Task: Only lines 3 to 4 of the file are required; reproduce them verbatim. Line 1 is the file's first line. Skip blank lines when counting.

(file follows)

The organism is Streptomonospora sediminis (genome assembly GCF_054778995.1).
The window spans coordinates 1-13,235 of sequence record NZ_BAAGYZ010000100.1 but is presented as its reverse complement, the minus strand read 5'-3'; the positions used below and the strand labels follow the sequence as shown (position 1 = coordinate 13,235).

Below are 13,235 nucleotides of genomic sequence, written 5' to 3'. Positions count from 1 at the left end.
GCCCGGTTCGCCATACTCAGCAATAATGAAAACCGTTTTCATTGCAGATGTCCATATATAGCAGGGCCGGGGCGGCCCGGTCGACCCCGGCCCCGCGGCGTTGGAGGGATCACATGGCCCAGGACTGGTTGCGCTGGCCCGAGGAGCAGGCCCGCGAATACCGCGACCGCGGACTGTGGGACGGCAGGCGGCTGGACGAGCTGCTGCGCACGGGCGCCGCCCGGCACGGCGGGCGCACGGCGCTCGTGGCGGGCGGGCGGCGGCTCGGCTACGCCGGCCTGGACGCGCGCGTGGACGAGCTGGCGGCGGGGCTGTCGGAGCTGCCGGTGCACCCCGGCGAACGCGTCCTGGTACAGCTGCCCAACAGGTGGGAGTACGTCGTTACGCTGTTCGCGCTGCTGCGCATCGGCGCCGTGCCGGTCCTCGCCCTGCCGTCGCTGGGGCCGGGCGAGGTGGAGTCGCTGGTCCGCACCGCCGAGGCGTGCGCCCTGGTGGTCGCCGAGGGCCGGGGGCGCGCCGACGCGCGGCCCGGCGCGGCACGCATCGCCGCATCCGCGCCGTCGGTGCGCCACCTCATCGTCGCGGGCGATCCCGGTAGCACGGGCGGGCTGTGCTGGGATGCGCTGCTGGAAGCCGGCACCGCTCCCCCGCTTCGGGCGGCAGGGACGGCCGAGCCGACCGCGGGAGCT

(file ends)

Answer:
Below are 13,235 nucleotides of genomic sequence, written 5' to 3'. Positions count from 1 at the left end.
GCCCGGTTCGCCATACTCAGCAATAATGAAAACCGTTTTCATTGCAGATGTCCATATATAGCAGGGCCGGGGCGGCCCGGTCGACCCCGGCCCCGCGGCGTTGGAGGGATCACATGGCCCAGGACTGGTTGCGCTGGCCCGAGGAGCAGGCCCGCGAATACCGCGACCGCGGACTGTGGGACGGCAGGCGGCTGGACGAGCTGCTGCGCACGGGCGCCGCCCGGCACGGCGGGCGCACGGCGCTCGTGGCGGGCGGGCGGCGGCTCGGCTACGCCGGCCTGGACGCGCGCGTGGACGAGCTGGCGGCGGGGCTGTCGGAGCTGCCGGTGCACCCCGGCGAACGCGTCCTGGTACAGCTGCCCAACAGGTGGGAGTACGTCGTTACGCTGTTCGCGCTGCTGCGCATCGGCGCCGTGCCGGTCCTCGCCCTGCCGTCGCTGGGGCCGGGCGAGGTGGAGTCGCTGGTCCGCACCGCCGAGGCGTGCGCCCTGGTGGTCGCCGAGGGCCGGGGGCGCGCCGACGCGCGGCCCGGCGCGGCACGCATCGCCGCATCCGCGCCGTCGGTGCGCCACCTCATCGTCGCGGGCGATCCCGGTAGCACGGGCGGGCTGTGCTGGGATGCGCTGCTGGAAGCCGGCACCGCTCCCCCGCTTCGGGCGGCAGGGACGGCCGAGCCGACCGCGGGAGCT